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Associations between built environment and physical activity of 7–8-year-old children. Cross-sectional results from the Lithuanian COSI study

Summary


Children found to be more physically active when parks and other types of recreation areas are available

This study examined possible associations between physical activity of primary school children (age 7-8) and the built environment in Lithuania. The built environment is defined in terms of what is human-made and provides a setting for activity. The scale ranges from buildings and parks to neighborhoods and cities. Variables relating to the built environment analyzed for this study included distance, road safety to and from school, level of urbanization, playgrounds, and other types of recreation areas.

Data was obtained from the results of the WHO European Childhood Obesity Surveillance Initiative (COSI). Over 3000 parent-completed surveys were analyzed for this study. A part of the survey asked parents to provide information about the frequency of their child’s physical activity (ranging from “more than” to “less than” an hour a day) and if their child participated in sports or dancing clubs. Parents were also asked to provide information about six built environment variables: family place of residence (urban/rural), housing (private house/flat), form of child transportation to and from school (walking, biking, riding in a car or bus), road safety to and from school, playgrounds, and other recreation areas. Additionally, parents were asked to indicate how physically active they were.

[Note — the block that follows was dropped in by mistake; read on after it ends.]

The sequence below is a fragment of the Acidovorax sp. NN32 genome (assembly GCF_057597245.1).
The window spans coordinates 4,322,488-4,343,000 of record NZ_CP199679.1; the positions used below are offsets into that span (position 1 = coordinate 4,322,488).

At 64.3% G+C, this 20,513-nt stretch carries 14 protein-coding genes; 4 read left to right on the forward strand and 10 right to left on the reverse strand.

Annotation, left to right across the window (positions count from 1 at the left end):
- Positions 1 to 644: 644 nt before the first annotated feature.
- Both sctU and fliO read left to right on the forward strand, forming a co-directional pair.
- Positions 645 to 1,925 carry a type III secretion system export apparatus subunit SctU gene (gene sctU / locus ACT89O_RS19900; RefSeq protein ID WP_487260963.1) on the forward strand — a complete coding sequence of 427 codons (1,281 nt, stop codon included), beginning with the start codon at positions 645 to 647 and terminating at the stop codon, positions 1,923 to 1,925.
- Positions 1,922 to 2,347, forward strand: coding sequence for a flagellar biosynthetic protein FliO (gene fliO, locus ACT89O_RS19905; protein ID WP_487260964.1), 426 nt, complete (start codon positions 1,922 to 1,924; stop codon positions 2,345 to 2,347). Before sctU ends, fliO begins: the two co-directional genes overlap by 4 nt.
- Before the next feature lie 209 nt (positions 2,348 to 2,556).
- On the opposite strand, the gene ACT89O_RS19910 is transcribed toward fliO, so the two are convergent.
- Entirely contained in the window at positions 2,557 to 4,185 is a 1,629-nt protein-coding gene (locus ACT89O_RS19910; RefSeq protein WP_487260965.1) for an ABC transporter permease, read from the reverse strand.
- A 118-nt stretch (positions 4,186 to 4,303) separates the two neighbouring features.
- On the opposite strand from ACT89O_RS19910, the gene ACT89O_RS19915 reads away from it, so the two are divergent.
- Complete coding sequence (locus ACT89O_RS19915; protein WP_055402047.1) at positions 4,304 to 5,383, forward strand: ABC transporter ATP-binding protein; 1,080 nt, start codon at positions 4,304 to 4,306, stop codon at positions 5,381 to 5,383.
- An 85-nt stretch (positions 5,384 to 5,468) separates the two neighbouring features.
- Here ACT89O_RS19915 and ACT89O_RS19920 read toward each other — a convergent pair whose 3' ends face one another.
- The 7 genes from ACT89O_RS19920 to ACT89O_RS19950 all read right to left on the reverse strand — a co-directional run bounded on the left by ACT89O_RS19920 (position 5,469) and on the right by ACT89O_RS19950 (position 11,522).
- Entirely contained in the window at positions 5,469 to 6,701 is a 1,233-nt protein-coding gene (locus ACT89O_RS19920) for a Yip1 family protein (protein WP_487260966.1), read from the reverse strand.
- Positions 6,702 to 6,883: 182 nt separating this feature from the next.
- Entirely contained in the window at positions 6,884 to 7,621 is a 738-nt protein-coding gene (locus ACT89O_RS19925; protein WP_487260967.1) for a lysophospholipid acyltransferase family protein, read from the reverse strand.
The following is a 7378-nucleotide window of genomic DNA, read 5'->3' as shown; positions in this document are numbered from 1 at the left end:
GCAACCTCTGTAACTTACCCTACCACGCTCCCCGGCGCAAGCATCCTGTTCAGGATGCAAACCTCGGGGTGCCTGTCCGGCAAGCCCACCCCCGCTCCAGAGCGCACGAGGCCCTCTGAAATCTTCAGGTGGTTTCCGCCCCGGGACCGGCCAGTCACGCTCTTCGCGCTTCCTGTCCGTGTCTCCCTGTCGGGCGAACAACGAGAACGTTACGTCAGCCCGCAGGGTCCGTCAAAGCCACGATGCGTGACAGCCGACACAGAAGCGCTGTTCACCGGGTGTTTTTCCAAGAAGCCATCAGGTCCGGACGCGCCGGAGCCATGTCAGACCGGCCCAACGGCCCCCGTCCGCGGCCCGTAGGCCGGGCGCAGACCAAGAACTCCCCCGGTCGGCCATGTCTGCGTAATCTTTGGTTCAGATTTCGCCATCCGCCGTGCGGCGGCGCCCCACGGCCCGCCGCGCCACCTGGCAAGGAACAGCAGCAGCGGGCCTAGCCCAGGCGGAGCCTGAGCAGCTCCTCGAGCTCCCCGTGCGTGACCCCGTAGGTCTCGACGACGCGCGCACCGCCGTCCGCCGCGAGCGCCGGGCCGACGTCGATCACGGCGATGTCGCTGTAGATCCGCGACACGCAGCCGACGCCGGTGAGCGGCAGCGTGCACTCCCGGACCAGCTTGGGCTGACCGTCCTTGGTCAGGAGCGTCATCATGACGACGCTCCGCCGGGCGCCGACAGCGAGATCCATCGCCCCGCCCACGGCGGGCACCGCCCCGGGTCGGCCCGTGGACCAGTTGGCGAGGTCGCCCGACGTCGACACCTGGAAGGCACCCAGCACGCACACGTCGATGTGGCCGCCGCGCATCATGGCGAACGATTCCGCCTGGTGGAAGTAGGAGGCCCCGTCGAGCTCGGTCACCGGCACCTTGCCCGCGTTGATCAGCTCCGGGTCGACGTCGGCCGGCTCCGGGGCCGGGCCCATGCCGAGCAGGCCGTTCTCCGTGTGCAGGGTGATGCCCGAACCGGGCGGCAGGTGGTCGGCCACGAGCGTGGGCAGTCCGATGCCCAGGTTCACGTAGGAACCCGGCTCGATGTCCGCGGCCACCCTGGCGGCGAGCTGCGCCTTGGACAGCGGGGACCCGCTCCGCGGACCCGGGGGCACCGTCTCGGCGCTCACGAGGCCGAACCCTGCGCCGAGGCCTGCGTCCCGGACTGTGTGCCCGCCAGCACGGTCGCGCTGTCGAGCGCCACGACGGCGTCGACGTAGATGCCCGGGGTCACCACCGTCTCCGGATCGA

Results indicated that almost two thirds (62.1%) of the children spend less than an hour a day being physically active. Children with parents who considered themselves as physically inactive were 3.5 times more physically inactive than children with parents who stated they were physically active. No significant differences were found in the physical activity levels of children living in private homes or flats. Urban children were more likely than rural children to be physically active for more than one hour per day. Physical activity levels of children were also higher in places where local parks and other recreation areas were readily available.

Citation

Žaltauskė, V., Petrauskienė, A., (2016). Associations between built environment and physical activity of 7–8-year-old children. Cross-sectional results from the Lithuanian COSI study. Medicina, 52(6), 366-371.

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